Slime holds on best to rocky flat surfaces, like our Green Grabber rocky textures. Slime does not hold on that well to plastic screens like those used in waterfalls. So rocky texture scrubbers will pull nutrients out faster, and stay covered in slime longer, thus providing better filtering in high nutrient water.

    But all slime washes away if not harvested soon enough, such as every 3 to 5 days. So to get the benefits of slime, especially black slime, harvest as soon as the surfaces are covered. This usually involves brushing under running tap water. This will pull nutrients out of the water so that GHA may subsequently attach and grow.

    Slime is good.

  4. #134
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    Customer's HOG3 or 3x or 3xx scrubber® in saltwater showing green hair algae attachment to the Green Grabber® strings. Sometimes growth attaches more to the Green Grabber® rocks (slime does this) and sometimes attaches more to the strings, like this one. One note about this particular growth, is that it is very light green color, meaning it needs more iron (just like spinach). So you could feed more nori seaweed, or dose some iron, or just double your feeding.

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  5. #135
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    Here is a customer's DROP.6 on an early installation, probably just a few days. Can't tell if it's fresh or saltwater though, because the growth is very black slime which grows this way in very high nutrients anywhere.

    More important is to see how the growth follows the LED red light pattern, from the LED on the right, towards the left, as it widens.

    This 1-LED small scrubber may not be enough for the very high nutrients in this tank, but if the black slime is toothbrushed off in a sink often (like every 3 days), then nutrients may eventually come down in the water enough so that the the growth may turn into green hair.

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  6. #136
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    Our super rough Green Grabber® white rocky surface holds on to slime better than anything else, include screens. When nutrients are very high, you will always get dark or black slime growth because dark slime absorbs the most nutrients, the fastest. But dark slime is slippery, so you won't see much dark slime on waterfall screens (not even our RAIN screen) because the slime lets go. But as shown here on this customers HOG1.3 the slime holds on well, waiting for you to take it to the sink for brushing clean. Or, just let the fish and snails in for a free live feeding:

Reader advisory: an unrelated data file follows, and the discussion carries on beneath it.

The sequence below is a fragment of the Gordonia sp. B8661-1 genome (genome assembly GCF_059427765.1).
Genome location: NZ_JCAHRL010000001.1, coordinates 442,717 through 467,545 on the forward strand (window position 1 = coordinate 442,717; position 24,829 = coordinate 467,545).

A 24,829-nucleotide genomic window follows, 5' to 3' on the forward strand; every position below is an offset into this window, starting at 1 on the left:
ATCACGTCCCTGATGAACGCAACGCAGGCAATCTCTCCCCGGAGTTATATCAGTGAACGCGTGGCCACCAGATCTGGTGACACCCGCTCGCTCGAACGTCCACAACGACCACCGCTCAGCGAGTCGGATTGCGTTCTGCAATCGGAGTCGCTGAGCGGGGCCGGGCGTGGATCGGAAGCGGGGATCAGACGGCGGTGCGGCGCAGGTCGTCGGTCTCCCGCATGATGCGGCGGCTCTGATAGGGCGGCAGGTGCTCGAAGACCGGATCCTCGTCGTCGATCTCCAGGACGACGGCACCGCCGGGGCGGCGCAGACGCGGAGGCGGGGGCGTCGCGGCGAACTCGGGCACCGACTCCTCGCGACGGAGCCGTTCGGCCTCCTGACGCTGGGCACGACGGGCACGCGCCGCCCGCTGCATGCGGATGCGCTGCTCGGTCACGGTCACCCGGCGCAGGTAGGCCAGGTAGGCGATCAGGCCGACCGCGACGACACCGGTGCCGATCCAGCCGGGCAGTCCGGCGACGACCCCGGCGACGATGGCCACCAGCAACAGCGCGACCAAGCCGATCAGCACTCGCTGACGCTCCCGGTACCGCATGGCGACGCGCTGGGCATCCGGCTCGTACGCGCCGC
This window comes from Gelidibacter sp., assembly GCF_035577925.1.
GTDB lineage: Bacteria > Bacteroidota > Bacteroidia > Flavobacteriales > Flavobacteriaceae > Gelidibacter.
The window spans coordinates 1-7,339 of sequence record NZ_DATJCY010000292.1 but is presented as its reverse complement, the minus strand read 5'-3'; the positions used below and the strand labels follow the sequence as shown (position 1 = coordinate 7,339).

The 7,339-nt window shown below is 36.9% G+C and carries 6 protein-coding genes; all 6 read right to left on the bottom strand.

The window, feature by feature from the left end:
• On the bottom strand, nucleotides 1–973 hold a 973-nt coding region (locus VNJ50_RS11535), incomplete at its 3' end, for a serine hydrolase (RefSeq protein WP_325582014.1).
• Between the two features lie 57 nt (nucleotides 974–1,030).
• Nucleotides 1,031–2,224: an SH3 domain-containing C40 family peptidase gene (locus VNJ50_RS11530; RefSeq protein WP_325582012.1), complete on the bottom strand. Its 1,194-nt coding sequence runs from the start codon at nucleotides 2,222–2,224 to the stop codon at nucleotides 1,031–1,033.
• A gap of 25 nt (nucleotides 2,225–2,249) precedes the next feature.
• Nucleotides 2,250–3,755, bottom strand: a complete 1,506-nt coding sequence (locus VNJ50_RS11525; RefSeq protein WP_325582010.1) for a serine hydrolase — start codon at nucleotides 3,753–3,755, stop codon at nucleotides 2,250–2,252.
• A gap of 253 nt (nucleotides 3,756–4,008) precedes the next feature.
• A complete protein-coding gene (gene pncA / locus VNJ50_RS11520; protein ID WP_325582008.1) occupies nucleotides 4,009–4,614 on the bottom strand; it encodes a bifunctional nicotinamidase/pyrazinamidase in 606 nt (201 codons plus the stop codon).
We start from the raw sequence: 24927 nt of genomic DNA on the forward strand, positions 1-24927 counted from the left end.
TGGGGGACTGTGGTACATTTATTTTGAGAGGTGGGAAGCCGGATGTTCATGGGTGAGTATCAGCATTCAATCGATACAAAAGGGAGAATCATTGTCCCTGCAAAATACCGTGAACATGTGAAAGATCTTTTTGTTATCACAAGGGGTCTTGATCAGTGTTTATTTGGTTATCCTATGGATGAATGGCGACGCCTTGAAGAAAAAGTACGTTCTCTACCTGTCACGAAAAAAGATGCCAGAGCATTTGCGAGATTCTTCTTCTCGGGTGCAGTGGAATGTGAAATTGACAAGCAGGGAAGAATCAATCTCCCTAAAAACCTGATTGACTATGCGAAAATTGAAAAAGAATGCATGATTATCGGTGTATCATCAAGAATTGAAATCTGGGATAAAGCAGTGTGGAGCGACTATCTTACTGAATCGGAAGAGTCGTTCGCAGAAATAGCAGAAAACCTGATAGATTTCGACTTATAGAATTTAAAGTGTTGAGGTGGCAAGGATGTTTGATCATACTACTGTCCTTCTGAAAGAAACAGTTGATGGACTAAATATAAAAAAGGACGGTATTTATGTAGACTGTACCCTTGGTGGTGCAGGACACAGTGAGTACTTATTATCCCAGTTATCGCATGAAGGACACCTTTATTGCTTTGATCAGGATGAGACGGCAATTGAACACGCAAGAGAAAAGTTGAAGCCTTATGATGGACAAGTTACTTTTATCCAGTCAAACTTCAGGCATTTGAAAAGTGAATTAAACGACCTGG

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  7. #137
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    Time to harvest! This customer's HOG3 or 3x or 3xx (all of these have the strings shown) in saltwater is full of dark green hair algae and slime. Cleaning this requires taking it to your sink and running tap water over it while you brush out all the Green Grabber® strings and white rocky surfaces.

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  8. #138
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    This customer's HOG1 or 1x in saltwater has a very thick clump of Ulva Fasciata, which can probably just be pulled out by hand instead of taking it to a sink. Or of course, just give it to the tangs and snails. If the main purpose is for feeding instead of filtering, then this growth will just flow out of the holes in the case, and the tangs will help by pulling it out. You could make the holes larger for this, just don't make them big enough for any animals to get inside:

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  9. #139
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    Here is a good example of dark growth that has pulled out a lot of nutrients out of the water. It needs to be brushed out in a sink with running water, because it's too slimey to grab with your fingers. Not sure if this is fresh or saltwater, because this dark growth is similar in both, but since this model is a DROP1.4 it is probably saltwater.


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  10. #140
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    Our DROP.2 scrubber® is the smallest in the world, about the size of a flip phone. It fits into the back of any and every nano compartment there it. Also of course it could just drop into the display, or even a fish bowl, if the fish are not small enough to get into the circulation holes.